The Gulf of Mexico is a continual source of bountiful seafood, making New Orleans one of America’s premier culinary destinations. The city is known for dishes like crawfish etouffée, catfish po’ boys and chargrilled oysters, but there’s a common misconception that some of The Big Easy’s iconic fish and shellfish dishes are available all year long. Save yourself the heartache of seeking out a Louisiana crawfish boil months before those red mudbugs actually come into season by studying up on our essential New Orleans seafood calendar below.
Crawfish season (November-June)
The Louisiana official state crustacean (yes, that’s a real thing) is synonymous with etouffée and backyard boils. The crawfish has a relatively lengthy seasonal spread, all things considered, but that’s not to say they will always be on the menu in New Orleans. Sure, some tourist traps will push frozen crawfish meat on unsuspecting visitors regardless of the month, but if you want to experience them the way they’re meant to be eaten, don’t plan on visiting the city in the summer or early fall.
Shrimp season (January, April-November)
Perhaps Louisiana’s most versatile fruit of the Gulf, shrimp is the backbone of Southern staples like shrimp & grits, fried shrimp po’ boys, and of course, seafood gumbo. But ah-ah-ahhh, don’t even think about visiting the Crescent City in the winter or spring if it’s fresh shrimp you’re seeking.
Catfish season (varies)
Unlike most animals, catfish migration and spawning season isn’t tied to any point on the calendar. Instead, water temperatures dictate when catfish are drawn upstream by the urge to purge their bodies of eggs. There are more than 3,000 different types of catfish, but several of the the most bountiful types start migrating en masse when temperatures hit 66 and 70 degrees, respectively. Temperatures obviously begin rising in the springtime, but water temperatures warm and cool much more slowly than the air above them. This sliding scale means that catfish can end up in restaurants and fish markets off and on from late spring through early winter. If it’s a plate of fried catfish or a catfish po’ boy you seek, avoid visiting New Orleans during the cold winter months.
Crab season (February-December)
Every year, 45 Million pounds of blue crab are pulled out of Louisiana’s coastal waters, the most of any state. But while Gulf blues as a whole have quite a lengthy season, it’s a much shorter spread for the prized soft-shell crabs that the city is famous for frying whole and slapping atop a po’ boy. Soft-shell blue crabs get their name from the brief window of time after they’ve molted, when their entire bodies are soft, vulnerable, and thus, wholly edible. You can enjoy blue crab boils for most of the year, but if you’re seeking softies, you’d best visit New Orleans in the middle of summer, when practically every spot in town features the affordable local delicacy.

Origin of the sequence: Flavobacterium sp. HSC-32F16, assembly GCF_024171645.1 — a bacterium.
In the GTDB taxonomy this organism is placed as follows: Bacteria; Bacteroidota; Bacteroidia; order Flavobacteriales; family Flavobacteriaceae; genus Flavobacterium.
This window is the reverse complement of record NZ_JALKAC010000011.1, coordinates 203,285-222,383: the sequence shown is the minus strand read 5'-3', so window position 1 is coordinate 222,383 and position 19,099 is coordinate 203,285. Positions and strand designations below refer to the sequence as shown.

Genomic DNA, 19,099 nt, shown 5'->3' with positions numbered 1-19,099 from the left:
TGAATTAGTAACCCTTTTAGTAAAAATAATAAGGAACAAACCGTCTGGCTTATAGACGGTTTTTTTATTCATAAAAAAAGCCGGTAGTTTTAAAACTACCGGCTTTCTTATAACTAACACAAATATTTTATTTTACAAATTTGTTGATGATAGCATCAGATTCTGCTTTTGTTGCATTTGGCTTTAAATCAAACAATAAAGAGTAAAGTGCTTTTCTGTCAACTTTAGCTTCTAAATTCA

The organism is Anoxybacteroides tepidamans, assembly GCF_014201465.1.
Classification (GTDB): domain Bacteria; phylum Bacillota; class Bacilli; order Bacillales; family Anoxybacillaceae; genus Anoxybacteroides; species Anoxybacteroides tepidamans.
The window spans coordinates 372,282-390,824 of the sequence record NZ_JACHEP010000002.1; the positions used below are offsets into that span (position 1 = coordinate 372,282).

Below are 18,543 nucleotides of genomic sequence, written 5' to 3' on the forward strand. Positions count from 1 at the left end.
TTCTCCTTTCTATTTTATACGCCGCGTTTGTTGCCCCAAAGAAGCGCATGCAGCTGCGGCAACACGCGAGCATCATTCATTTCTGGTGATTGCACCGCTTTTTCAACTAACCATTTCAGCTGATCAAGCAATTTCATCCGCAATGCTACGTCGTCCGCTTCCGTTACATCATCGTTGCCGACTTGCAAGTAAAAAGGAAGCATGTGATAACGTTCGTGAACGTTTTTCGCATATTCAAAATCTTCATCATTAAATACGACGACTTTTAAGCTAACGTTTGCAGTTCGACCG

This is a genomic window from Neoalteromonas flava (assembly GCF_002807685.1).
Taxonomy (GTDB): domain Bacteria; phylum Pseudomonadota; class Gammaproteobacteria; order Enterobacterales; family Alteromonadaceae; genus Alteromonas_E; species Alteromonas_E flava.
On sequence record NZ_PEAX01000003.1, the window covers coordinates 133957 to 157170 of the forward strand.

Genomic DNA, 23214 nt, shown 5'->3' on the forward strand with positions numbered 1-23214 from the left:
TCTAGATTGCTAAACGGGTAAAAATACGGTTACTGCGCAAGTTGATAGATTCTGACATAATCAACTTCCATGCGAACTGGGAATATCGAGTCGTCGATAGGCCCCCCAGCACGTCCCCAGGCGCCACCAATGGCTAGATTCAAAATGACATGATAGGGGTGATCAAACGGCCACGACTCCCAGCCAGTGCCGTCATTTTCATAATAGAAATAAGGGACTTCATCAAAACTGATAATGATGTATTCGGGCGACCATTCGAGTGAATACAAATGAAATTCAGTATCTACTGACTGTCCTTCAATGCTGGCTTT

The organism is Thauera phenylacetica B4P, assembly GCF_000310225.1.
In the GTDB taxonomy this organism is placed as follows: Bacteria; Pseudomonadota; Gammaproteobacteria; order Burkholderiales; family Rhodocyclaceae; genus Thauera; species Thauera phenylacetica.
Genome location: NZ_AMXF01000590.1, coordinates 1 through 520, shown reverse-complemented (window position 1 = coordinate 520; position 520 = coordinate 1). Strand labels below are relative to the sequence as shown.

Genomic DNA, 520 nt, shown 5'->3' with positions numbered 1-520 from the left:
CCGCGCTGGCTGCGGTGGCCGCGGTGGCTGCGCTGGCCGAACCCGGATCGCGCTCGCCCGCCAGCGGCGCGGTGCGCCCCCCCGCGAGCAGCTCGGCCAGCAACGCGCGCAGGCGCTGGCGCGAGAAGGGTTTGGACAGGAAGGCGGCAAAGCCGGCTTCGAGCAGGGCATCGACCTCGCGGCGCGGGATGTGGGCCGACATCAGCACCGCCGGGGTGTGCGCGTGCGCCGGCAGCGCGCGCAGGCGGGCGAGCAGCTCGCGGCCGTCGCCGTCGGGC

Oyster season (year round)
There are plenty of locals who were raised to only eat oysters during months that include the letter R – that would be September through April – because red tide in the summer can make oysters toxic. But the Louisiana Seafood Board says that old wives’ tale is phooey. It is true however that oysters will be at their most engorged size when the waters they live in are at their chilliest temperatures. Still, it’s safe to enjoy the city’s famous ‘chargrilled’ oysters on the halfshell, or classics like Oysters Rockefeller all year long.
Alligator season (year round)
Winner, winner, gator dinner! Here’s another Louisiana protein that you won’t have any trouble procuring whether you’re visiting The Big Easy in January or July. While alligator meat is sometimes passed over by the city’s finer-dining haunts, there are countless tourist traps dotting the French Quarter and Riverbend neighborhoods that proudly feature the swamp fare. Gator meat never goes out of season, so you’re able to enjoy dishes like alligator sausage, or Jacques-Imos’ iconic shrimp & alligator cheesecake 365 days a year.
Gulf fish season (varies)
The bad news is that individual species of Louisiana fish can have very short spawning, and thus, short fishing periods throughout the year. The good news is that the Gulf of Mexico and Louisiana’s extensive brackish and freshwater channels provides a veritable cornucopia of fish varieties that eventually make their way onto plates in New Orleans. Redfish, drum, sheepshead, grouper and trout all have lengthy runs as the “fish of the day” on menus throughout the year. As long as you bring an open mind to town with you (along with your appetite), there will be plenty of delicious seafood waiting for you.